treatmentIn the first article of this series, I began to discuss treatment planning and the importance of knowing how research can and should impact our treatment recommendations and decisions with our patients.

Even with all of the recent advancement in technology, new materials and techniques, periodontal disease still affects nearly 50 percent of the American population over the age of 30 according a study done.(1) As the periodontal disease progresses and bone loss gets worse, the posterior teeth eventually have enough bone loss to impact and involve the furcation areas. Eventually, the teeth become what has been described as questionable or hopeless. In the years prior to dental implants, the typical treatment plan for dental professionals tried to maintain and keep teeth as long as possible, even in situations that were less-than-ideal.

Treatment Plan: To Extract or Not to Extract?

Even when they were less-than-ideal, dentists tried to figure out a way to buy a few more years for those patients and their hopeless teeth. Nowadays, with implants being a more predictable restoration in some situations, we will present a treatment plan that involves removing the questionable tooth and replacing it with a more predictable solution, the dental implant, to our patients. So, the question is: when do we do this and how do we know?

Well, for years, when it came to questionable or hopeless furcation involved teeth, the discussions I had with patients often was about the loss of the tooth and replacement options. This was usually limited since the periodontal disease not only impacted the current tooth – but the adjacent teeth and the potential future implant site. Well, after having this discussion more than a few times, I finally decided to set my own convictions aside, do the research and look at the numbers I referred to in my last article; the research that helps me and my patients make better decisions.

In a recently published article in the Journal of Periodontology,(2) a university-based study that monitored 102 patients and over 800 molars, and had post-treatment ranged from 15 to 40 years, with an average of 24 years. They scored each patient based on smoking, age, probing depths, mobility, furcation involvement, and molar type (1st vs. 2nd vs. maxillary vs. mandibular). So, what did they find? Well, the results really opened my eyes and have given me something to share with my patients…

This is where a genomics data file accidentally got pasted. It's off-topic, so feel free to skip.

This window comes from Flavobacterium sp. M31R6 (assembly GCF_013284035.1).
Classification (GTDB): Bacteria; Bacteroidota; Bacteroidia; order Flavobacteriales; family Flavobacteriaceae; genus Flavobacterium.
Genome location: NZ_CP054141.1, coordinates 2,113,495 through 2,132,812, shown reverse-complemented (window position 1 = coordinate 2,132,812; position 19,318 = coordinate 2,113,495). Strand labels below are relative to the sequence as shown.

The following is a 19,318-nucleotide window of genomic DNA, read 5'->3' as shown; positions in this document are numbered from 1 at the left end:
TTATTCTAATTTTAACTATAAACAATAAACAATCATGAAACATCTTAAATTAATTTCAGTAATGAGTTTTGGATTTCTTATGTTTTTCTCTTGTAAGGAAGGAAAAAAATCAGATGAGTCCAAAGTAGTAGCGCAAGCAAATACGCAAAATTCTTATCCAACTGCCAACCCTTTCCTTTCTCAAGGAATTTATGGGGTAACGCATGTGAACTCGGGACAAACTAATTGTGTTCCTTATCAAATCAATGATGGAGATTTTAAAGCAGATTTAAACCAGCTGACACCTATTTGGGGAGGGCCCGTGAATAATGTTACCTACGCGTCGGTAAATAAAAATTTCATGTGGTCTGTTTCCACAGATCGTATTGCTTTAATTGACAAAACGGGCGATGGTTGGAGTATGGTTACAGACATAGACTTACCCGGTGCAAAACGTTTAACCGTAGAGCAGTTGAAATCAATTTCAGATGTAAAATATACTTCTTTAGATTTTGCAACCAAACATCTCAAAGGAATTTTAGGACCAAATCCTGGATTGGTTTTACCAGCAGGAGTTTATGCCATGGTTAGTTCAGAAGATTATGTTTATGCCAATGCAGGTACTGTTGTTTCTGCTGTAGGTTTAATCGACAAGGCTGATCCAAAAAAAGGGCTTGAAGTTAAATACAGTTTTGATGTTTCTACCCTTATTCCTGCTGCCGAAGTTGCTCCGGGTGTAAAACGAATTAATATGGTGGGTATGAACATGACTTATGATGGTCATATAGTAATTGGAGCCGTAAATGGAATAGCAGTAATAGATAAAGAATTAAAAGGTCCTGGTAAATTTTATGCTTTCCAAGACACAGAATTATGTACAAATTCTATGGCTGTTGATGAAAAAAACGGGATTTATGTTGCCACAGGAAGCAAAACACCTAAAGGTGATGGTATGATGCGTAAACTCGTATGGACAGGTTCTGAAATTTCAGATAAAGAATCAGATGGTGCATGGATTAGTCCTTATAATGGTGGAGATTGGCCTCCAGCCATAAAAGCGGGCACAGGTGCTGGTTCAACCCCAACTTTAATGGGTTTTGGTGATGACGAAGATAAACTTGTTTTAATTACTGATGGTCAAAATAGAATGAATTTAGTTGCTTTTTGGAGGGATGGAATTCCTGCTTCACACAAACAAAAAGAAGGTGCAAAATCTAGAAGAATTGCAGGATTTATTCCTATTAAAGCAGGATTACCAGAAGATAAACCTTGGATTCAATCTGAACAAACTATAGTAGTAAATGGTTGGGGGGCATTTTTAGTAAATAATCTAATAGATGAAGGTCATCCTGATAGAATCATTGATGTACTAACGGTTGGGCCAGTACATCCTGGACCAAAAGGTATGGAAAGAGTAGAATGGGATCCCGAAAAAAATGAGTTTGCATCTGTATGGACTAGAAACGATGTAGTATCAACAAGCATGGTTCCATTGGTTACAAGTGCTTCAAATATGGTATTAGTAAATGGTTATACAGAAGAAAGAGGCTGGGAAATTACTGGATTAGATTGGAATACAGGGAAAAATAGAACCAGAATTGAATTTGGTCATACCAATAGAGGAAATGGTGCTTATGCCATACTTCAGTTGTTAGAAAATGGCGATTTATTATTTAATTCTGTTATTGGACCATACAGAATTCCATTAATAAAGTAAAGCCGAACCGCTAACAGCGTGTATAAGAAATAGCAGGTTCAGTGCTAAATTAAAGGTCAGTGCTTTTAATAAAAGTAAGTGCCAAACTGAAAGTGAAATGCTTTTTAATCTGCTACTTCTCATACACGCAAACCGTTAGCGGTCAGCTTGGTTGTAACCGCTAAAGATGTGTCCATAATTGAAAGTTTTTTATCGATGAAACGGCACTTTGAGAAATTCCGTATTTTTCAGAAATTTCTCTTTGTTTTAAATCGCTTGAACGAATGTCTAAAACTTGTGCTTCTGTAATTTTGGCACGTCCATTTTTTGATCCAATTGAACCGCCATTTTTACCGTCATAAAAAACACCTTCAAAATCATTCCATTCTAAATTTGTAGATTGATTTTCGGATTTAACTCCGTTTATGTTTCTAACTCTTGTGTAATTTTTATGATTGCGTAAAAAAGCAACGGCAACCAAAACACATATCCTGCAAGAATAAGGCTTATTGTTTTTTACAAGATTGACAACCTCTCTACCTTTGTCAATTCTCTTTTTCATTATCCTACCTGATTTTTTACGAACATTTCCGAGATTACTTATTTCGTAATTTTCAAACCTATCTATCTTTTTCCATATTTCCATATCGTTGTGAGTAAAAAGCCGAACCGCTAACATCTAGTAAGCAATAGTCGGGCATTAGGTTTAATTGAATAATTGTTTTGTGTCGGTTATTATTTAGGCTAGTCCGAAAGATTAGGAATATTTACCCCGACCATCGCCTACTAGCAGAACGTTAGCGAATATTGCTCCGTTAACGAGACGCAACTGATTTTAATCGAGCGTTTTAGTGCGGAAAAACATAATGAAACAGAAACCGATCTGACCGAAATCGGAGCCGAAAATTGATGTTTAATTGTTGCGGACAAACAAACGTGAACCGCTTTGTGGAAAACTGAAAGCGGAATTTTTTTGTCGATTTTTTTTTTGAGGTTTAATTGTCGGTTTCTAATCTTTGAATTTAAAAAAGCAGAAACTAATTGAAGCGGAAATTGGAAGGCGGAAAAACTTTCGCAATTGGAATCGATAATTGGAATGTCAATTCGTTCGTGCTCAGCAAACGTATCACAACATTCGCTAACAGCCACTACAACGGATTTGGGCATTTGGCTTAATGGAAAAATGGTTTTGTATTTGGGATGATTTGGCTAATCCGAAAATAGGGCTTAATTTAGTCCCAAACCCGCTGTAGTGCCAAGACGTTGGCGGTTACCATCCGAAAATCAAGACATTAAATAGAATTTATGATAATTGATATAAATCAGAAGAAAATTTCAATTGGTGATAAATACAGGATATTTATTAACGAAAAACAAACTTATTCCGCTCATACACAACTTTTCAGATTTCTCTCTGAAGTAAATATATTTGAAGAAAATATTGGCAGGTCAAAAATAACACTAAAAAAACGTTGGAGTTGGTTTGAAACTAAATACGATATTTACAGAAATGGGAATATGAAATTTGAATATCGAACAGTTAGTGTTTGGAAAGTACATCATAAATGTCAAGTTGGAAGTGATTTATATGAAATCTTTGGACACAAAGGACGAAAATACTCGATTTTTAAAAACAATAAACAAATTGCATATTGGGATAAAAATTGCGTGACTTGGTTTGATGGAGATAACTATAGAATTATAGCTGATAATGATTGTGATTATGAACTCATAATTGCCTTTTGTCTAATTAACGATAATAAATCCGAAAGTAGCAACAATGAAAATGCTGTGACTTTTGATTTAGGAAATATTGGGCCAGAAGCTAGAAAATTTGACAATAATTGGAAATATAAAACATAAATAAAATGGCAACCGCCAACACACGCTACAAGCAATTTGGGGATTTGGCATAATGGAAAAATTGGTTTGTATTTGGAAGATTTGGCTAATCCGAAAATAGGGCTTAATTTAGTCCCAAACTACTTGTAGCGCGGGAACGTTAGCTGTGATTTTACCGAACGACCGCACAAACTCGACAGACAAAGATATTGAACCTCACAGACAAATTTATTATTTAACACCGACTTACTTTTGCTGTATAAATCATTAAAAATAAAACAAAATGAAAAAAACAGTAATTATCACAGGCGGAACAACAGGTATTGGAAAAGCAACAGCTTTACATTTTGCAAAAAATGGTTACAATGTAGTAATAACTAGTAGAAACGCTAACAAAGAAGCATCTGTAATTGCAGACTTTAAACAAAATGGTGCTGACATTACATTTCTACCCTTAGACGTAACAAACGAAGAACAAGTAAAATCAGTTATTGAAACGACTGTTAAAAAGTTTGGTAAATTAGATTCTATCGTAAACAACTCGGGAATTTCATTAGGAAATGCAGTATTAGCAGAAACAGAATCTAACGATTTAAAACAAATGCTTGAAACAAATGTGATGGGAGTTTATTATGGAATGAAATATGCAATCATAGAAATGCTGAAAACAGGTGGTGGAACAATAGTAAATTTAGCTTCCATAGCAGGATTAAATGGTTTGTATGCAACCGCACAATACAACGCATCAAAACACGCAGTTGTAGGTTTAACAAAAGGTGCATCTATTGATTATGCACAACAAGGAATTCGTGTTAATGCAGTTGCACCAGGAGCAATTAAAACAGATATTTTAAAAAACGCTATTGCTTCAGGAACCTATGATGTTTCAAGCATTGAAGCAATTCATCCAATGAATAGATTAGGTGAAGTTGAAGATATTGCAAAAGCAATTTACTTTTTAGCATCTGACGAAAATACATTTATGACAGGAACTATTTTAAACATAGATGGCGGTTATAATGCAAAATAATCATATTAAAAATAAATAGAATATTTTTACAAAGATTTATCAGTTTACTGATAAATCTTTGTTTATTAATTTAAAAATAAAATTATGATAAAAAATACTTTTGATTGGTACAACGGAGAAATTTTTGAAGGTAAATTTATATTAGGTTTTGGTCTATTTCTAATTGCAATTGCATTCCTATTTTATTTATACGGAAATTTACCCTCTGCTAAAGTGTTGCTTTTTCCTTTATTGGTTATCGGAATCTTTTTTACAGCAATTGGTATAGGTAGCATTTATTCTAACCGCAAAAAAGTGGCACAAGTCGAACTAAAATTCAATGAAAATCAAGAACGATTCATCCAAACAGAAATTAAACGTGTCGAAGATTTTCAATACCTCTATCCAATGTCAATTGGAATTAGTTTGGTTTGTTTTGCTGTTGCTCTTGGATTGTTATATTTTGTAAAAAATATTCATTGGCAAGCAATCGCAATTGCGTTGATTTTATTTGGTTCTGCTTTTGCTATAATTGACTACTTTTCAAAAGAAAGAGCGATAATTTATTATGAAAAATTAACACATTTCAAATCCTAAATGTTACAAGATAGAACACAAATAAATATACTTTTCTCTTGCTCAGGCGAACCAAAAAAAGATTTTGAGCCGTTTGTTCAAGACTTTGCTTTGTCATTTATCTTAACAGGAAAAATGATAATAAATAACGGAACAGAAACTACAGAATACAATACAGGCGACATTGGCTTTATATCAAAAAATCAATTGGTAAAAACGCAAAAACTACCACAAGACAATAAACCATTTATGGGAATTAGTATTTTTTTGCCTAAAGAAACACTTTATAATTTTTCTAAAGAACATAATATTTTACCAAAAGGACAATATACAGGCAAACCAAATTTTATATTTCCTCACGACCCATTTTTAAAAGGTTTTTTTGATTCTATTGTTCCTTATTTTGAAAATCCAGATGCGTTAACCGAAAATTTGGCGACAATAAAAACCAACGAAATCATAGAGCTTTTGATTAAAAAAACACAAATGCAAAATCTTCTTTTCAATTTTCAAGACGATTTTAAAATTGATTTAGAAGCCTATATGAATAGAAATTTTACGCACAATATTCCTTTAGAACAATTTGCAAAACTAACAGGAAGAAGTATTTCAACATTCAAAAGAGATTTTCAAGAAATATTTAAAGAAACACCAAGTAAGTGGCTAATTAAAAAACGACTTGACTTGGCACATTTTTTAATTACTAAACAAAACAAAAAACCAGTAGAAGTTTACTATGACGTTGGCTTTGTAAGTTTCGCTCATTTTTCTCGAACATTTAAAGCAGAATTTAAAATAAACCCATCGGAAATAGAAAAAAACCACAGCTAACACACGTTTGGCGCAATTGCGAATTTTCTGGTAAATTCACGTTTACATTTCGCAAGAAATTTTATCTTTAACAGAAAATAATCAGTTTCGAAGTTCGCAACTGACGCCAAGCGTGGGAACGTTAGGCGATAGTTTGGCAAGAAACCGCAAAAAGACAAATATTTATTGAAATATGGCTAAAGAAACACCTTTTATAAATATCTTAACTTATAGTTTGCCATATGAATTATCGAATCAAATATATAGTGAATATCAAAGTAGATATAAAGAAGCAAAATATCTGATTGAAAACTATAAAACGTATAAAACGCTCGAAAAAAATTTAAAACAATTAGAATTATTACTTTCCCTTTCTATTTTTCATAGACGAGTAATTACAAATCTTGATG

• 78 percent of the molars survived and of those, 89 percent were classified as healthy status;

  • Lower scores (one to three) at 15 years had 96 to 99 percent survival rate;

  • Scores of (four to six) at 15 years had 90 to 95 percent survival rate;

  • Higher scores at 15 years had 67 to 86 percent survival rate.

They found, as other studies did, smoking impacted the overall survival rate the most, followed by probing depths and mobility. As you can see, diligent periodontal care, as well as surgical intervention, can allow patients to keep and maintain their own dentition for years versus simply removing the questionable or hopeless tooth/teeth.

This long-term study can give you and your patient an evidence-based way to assess their risk and benefits of keeping versus removing teeth, thus allowing you both the opportunity to make the best decisions on treatment planning now and for the future.

Jeff Lineberry, DDS, FAGD, is a Contributing Author and Visiting Faculty at Spear Education. []


  1. Prevalence of Periodontitis in Adults in the United States: 2009 and 2010. P.I. Eke1,*, B.A. Dye2, L. Wei3, G.O. Thornton-Evans3, R.J. Genco4

  2. An Evidence Based Scoring System To Determine The Periodontal Prognosis of Molars. J Periodontol. 2014 Feb;85(2):214-25. Miller PD Jr1, McEntire ML, Marlow NM, Gellin RG.

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Want to learn even more about the art of treatment planning? Check out our brand new courses on this topic available to you through our Course Library. Not yet a member of Digital Suite? Click here to learn more. - See more at: